By BEIFOH OSEWELE
Edo State is popularly referred to as the ‘Heart beat of Nigeria.” In line with this slogan, Lady Osifo Omorede Osemede, the state Commissioner for Youths, Sports and Social Mobilisation says her aspiration is to stir the state from its sporting slumber and steer it to take its deserved place first among equals in the sporting annal of the nation.
She is sounding it loud and clear to other states: Watch it, a new kid is on the block in Edo to take sports to higher height. To show she is not joking about her determination to make Edo the pulsating heart beat of sports, she has already dumped her haute couture, designers shoes and other high fashion accessories for tracksuit and canvass and plunged into the job headlong.
The task is onerous but the gangling lady who is staging a comeback, as commissioner is confident she has what it takes to pull the chestnut out of the fire. “Sports is something I grew up with. The glorious days that people talk about in Bendel State during Ogbemudia’s administration happened when my father was the director of sports. Everybody knows him in sports sector in and out of Nigeria. I have gone to receive awards on his behalf from Edo indigenes in the US. So, coming from such a background is a plus for me.” Omorede’s father was not just a sportsman, he was a disciplinarian and an educationist and served as principal of so many schools. He retired as director-general of education at the ministry of education in the early nineties.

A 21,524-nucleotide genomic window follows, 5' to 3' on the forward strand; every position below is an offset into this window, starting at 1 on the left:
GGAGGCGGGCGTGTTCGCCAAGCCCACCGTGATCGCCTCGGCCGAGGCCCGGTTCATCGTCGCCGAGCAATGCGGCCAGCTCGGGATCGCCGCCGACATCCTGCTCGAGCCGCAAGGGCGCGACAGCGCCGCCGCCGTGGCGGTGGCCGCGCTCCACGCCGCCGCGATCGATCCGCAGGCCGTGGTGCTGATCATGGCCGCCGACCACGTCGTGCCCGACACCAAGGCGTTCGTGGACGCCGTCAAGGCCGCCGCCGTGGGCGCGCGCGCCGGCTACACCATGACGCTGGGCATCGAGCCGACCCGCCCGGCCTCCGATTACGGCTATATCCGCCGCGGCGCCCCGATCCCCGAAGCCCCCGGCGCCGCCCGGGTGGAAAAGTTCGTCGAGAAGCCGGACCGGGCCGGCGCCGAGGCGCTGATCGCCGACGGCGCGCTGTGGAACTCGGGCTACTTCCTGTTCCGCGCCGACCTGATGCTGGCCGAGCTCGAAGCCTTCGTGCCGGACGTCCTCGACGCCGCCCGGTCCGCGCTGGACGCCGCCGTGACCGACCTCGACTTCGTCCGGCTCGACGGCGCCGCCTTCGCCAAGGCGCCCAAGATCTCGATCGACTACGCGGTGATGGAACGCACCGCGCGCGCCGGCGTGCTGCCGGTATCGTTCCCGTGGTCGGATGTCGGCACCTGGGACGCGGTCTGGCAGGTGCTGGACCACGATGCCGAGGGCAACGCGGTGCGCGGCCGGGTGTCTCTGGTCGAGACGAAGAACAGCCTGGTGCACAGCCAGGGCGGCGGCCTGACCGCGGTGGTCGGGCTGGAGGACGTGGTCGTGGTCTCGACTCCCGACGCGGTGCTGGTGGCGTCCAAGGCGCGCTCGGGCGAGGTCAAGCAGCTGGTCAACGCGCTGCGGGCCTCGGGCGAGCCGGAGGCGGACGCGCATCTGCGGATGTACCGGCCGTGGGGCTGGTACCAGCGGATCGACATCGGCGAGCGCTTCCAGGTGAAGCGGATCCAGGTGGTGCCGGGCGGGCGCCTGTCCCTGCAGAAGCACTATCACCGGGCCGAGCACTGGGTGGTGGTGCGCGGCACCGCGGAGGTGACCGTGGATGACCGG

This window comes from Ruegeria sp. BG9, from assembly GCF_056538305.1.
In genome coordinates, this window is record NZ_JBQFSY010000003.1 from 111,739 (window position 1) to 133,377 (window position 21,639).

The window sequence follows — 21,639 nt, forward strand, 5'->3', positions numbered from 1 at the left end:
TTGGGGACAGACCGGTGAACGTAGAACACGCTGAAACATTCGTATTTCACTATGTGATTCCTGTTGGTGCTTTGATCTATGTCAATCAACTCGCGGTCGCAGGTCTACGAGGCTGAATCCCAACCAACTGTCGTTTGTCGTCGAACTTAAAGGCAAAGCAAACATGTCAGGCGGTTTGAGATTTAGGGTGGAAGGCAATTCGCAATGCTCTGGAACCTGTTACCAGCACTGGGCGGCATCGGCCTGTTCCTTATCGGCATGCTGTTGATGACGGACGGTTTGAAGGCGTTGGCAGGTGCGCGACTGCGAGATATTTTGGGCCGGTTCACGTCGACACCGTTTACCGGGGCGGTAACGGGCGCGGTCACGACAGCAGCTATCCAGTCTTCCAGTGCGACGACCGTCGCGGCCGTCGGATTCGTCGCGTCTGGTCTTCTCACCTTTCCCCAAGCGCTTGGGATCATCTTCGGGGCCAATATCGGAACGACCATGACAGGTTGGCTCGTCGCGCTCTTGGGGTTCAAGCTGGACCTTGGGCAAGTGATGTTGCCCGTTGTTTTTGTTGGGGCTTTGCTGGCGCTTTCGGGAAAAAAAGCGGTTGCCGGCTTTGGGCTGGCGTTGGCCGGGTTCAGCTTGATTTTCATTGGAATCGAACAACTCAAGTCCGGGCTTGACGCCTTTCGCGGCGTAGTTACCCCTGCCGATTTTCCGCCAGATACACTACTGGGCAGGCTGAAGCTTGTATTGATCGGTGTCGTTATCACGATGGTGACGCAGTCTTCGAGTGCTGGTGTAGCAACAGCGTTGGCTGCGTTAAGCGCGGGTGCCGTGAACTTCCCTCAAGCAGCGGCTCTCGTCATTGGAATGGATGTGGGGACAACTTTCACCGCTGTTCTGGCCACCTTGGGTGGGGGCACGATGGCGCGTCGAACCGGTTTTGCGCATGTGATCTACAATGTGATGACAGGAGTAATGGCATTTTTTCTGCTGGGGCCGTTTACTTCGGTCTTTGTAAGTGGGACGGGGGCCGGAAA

“As a young girl, he ensured that we tried our hands on every sports. My sister played for Bendel State Volley Ball team when she was in Idia College and as an undergraduate in UNIBEN, she played for the NUGA game. I played Hockey and Badminton when I was at St. Maria Goretti College. I tried Lawn Tennis and so on. My father made sure we tried everything. So, with that kind of background, I wasn’t so surprised that I was appointed to oversee the sports ministry. I want to say that because of my background, so far, the sportsman and women are feeling my impact. They expect so much from me because they know that with my background, I have what it takes to put sports where it should be.”
In addition to having been thoroughly schooled in sports by her father is the fact that she has already raised the bar for herself during her first tenure as commissioner when she served in the Arts and Culture sector. Until then the ministry was seen as unserious, and only meant for persons who did not belong to the inner caucus or good books of the power that be, but with barely one and half years in the saddle, she turned the fortune of the state Ministry of Art and Culture around.
The hood does not make a monk
She says her posting to sports rather than her area of core competence, finance, did not shock her.
“I have always said that it is not about your background,” Omorede whose background in rooted in banking and finance intones. “I have always believed that it is not your position that makes you, it is you that makes the position. I feel that any position I am given, I would do well. I found myself in Arts and Culture, which was not my background at the time, and a lot of people tell me I did well. I was a finance person at the time. I was not an artiste, musician or actress, but one of the people they still talk about in that ministry is myself, because of the things I did. I think it is more about you, your idea and what you are able to do with it. I can basically handle anything.”